In January 1869 newspaper articles about Robert Chivers appeared under the headlines ‘A Violent Pauper’ and, with more than a hint of sarcasm, ‘A Model Pauper’.  Robert been taken to court for assaulting workhouse officer James Lockwood who had reprimanded him for not picking oakum properly. Robert complained that he had been insulted when he asked for an additional quantity of oakum to pick.  He had wanted to increase his earnings from 6d for a day’s work in order to support his wife and three small children. Having been unemployed since July 1868, he had asked the parish officers to grant him a few clothes to make him decent to apply for work outside.  His request was turned down because the Chivers family had been in and out of the workhouse for a long time and the overseer thought Robert lazy and sullen.  The jury found Robert guilty but recommended him to mercy because of his family.  He was sentenced to six months in the House of Correction.

Elizabeth Chivers also came into conflict with the workhouse authorities on more than one occasion  In April 1871 she was imprisoned for 21 days for disorderly conduct and using threatening language in the workhouse. The 1871 census shows Robert, Annie and William living at the workhouse school in Southall, and Elizabeth in the workhouse with four-month-old Thomas.  Robert senior seems to have disappeared and I have been unable to discover his whereabouts.

In July 1874 Elizabeth and her children were discharged from the workhouse so they could emigrate to Australia. Their ‘most distressing case of poverty’ was heard before the Melbourne City Bench in December 1874. Elizabeth said her husband had deserted her about four years earlier.  Her sister’s husband had been helping, but he could no longer afford to do so. Elizabeth applied to have her children admitted to the industrial schools but the bench was sympathetic and keen to keep the family together. Thomas was suffering from spinal disease and so he was remanded to the industrial schools for a month for medical treatment.  Elizabeth received £1 for her immediate wants, a charitable subscription was started with a £5 donation by the magistrate, and she was promised that ‘benevolent ladies’ would help her obtain a livelihood.

Unfortunately this story does not have a happy ending. Robert, William and Thomas were all living in the industrial schools by April 1875 when Elizabeth was summoned to pay towards their upkeep. The case was dismissed as it was shown that she was unable to contribute anything.  Thomas died in 1878 aged seven.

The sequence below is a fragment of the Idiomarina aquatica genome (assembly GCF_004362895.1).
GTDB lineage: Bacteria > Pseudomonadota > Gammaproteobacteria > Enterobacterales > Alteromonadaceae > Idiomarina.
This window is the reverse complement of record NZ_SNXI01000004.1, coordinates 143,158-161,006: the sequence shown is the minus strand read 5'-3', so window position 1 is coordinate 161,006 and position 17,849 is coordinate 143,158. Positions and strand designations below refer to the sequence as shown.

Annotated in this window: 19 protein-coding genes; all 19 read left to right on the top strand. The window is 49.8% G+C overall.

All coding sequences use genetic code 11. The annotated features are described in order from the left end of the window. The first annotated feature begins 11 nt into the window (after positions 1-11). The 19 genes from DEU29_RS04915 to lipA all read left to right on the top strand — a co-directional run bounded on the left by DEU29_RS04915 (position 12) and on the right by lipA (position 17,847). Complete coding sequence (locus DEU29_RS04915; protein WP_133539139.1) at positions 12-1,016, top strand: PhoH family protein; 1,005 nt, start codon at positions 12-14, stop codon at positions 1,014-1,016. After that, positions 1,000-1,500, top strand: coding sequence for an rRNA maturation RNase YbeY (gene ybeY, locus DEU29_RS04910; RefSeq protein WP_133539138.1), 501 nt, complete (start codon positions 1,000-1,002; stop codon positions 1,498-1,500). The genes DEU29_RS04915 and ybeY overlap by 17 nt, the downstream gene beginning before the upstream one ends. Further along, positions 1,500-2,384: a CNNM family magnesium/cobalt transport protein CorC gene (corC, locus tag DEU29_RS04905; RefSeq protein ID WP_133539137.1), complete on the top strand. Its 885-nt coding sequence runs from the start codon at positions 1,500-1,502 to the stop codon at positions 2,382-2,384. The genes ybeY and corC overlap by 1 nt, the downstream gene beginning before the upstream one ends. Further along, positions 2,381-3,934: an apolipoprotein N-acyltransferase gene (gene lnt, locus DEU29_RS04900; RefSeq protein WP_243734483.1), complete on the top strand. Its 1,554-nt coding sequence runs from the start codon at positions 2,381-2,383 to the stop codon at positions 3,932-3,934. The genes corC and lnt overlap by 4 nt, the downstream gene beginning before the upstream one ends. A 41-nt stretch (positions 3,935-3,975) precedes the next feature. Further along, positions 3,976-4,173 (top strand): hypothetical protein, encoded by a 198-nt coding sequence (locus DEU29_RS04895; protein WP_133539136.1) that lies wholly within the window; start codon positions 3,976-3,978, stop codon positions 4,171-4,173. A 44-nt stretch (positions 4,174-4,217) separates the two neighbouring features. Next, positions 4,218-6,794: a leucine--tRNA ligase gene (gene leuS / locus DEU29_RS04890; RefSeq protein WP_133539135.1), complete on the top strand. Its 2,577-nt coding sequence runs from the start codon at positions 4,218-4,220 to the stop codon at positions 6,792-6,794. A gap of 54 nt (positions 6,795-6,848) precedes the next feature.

Margaret Makepeace
Lead Curator, East India Company Records

Further reading;
British Newspaper ArchiveMorning Post 19 January 1869; Marylebone Mercury 19 January 1869; Bell’s Weekly Messenger 23 January 1869; Marylebone Mercury 8 April 1871.
TroveThe Age (Melbourne) 18 December 1874.

Poverty and destitution in Victorian London

 

31 May 2016

Robert Clive arrives in India

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On 31 May 1744 the East India Company ship Winchester anchored off Fort St George Madras.  The voyage from England had been exceptionally long.  Having sailed from Portsmouth on 19 March 1743, the Winchester ran aground on the coast of Brazil in May 1743.  Nine months elapsed before the ship was ready to resume her voyage in February 1744. On board was eighteen-year-old Robert Clive.

Clive had been appointed as an East India Company writer (or clerk) on the Madras establishment.  The protracted voyage meant that his reserves of money and supplies of clothing were seriously depleted before he arrived in India.  Matters were made worse when he fell overboard and lost his silver buckled shoes, hat and wig.

 

Clive

Robert Clive in later life from G. L. Craik and C. MacFarlane, The Pictorial History of England (London, 1855)  Noc

 

Amongst Clive’s collection of private papers at the British Library is an account of miscellaneous items which the teenager thought it necessary to buy when he arrived in India to take up his Company post. The first part of the account dated 1 June 1744 shows ‘sundries’ purchased from Gabriel Steward or Stewart, Captain of the Winchester: two pairs of black stockings, one hat, one wig, one pair of silver buckles,  and one piece of duroy and trimming – duroy was a coarse woollen cloth manufactured in England and used chiefly for men's wear.

The second part dated 11 June 1744 lists what Clive bought on shore at Fort St George: glasses for wine and water , decanters, half a hogshead of Cape wine, ten yards of camblet, a looking glass, six pewter spoons, one firkin of butter, and one dozen ‘cocoa knives and forks’ (does anyone know what these looked like ?  They were still being advertised for sale in the early 20th century).

Lastly Clive recorded other sundries he paid for at Fort St George.  Many fabrics are detailed: long cloth, cambric, handkerchiefs, black dimity for breeches, silk for lining clothes, gingham for bedding, curtains, cotton and lace for bedding.  He purchased ‘wastecoats to write in the Office’, eight China plates, and some furniture: six chairs, a cot, a couch, and a table.

Clive had to pay for boat hire and for a chest when first coming on shore from the ship. He also noted down the servants’ wages which he would have to meet from his monthly allowance from the Company: dubash, cook boy, washer man; water women, and  ‘Shaving Barber & Powdring’.

Perhaps this story will cheer anyone worrying about sending their teenaged offspring out into the world.  At least they are very unlikely to have to undergo a fourteen-month sea voyage in a sailing ship and nearly drown by falling overboard. 

Margaret Makepeace
Lead Curator, East India Company Records Cc-by

Further reading:
India Office Private Papers MSS Eur G37/19/3 ff.1-1v
Richard Garrett, Robert Clive (London, 1976)